I looked down with wide eyes at the tissue and saw a layer of black and gray—as if someone had taken a pen and scribbled all over it. I hadn’t noticed it before, but there it was, staring back at me. The air in the city turns the inside of your nose black with pollution. It certainly isn’t a surprise, but it’s a disgusting—and a bit chilling—thing to recognize.
Last week was a bit of environmental wake-up call. My girlfriend was visiting, and it took a fresh pair of eyes—and nostrils—to remind me how filthy it can get in Delhi (and, really, India at large). It isn’t as though you can ever ignore the pollution, but once you get used to it, you ease up on the fretting. Most of the time, the pollution level falls between the categories of gentle haze and light fog. Some days, generally in the afternoon or right up to dusk, the air becomes clear, and I feel my mood swing toward the stars. I see neighborhoods I usually can’t. The sun shines a little extra warm. The air feels crisp and clean.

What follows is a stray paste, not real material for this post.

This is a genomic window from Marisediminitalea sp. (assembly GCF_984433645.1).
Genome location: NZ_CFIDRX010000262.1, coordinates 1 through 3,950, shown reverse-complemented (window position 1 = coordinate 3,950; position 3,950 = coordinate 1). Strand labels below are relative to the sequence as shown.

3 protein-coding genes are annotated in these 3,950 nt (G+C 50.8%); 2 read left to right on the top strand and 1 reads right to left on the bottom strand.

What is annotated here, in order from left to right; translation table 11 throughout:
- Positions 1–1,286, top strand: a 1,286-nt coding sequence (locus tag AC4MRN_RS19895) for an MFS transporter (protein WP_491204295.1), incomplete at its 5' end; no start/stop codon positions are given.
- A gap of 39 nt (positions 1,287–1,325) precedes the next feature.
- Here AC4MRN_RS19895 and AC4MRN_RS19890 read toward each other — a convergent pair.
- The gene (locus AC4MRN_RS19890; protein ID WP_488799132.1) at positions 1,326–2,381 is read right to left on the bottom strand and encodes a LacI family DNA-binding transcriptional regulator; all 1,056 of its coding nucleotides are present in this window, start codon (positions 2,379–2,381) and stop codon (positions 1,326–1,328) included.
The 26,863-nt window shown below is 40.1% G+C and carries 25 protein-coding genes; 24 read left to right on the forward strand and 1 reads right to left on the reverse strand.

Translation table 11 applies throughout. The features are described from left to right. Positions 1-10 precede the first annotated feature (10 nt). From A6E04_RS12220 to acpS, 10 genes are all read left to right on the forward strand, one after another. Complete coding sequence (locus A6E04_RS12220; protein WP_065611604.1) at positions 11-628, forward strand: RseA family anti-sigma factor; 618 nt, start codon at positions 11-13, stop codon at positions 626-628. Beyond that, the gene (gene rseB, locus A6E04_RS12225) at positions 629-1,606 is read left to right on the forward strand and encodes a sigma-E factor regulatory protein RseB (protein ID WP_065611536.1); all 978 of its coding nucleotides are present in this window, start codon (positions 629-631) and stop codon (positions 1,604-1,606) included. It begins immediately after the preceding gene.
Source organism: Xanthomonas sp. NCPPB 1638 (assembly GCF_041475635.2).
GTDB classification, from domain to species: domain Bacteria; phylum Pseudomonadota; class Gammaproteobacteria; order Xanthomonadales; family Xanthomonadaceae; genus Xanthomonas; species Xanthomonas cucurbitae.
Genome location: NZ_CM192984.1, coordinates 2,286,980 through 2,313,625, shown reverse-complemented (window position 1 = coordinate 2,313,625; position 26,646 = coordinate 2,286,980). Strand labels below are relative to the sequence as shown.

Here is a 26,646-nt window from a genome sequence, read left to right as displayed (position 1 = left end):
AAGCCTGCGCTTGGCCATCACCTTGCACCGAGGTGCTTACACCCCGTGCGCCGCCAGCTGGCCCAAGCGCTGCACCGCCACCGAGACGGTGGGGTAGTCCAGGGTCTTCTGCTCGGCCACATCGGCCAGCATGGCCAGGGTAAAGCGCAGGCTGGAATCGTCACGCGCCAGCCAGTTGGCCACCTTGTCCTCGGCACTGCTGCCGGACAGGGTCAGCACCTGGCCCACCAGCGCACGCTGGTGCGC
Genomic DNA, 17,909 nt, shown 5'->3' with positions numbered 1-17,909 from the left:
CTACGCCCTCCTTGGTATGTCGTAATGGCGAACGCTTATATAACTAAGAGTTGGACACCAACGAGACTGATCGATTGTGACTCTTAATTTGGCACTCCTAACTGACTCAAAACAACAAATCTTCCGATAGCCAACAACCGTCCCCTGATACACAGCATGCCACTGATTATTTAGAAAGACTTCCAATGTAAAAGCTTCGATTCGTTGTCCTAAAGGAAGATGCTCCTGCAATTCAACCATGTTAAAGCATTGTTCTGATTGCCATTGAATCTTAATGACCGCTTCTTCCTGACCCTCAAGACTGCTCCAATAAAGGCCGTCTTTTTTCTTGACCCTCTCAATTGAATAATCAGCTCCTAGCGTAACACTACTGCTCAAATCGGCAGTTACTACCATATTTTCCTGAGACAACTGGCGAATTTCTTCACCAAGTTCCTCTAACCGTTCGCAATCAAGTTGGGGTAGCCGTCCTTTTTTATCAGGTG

Then night sets in, bringing with it the cool air that seems to facilitate the onset of the Thickness. Some mornings you can barely see a mile down the road. Some evenings—almost always the worst time—visibility drops to a half-mile. Bilious clouds of haze and pollution hang in the air. You can’t make out the faces in the cars stopped at the opposite side of the traffic light; they’re just shapes.
The most common way I get around is by using auto rickshaws, small, open-sided, go-kart-y things that zip through city traffic. They’re cheap and easy, but they expose you to the elements. Some days this means a beautiful breeze, but on many others my eyes burn, turn red and water. My nose is constantly running with the dreaded black stuff. My throat is sore. I am aware of the air in a way I hope never to feel air again after I leave. Some days I run up three flights of stairs to my apartment without feeling my heart rate increase a beat. Some days I walk slowly up the stairs and find myself wheezing and out of breath at the top—I always worry that maybe I’m falling out of shape, and then I look out my window and remember that dreaded Thickness is out there, mucking up everything.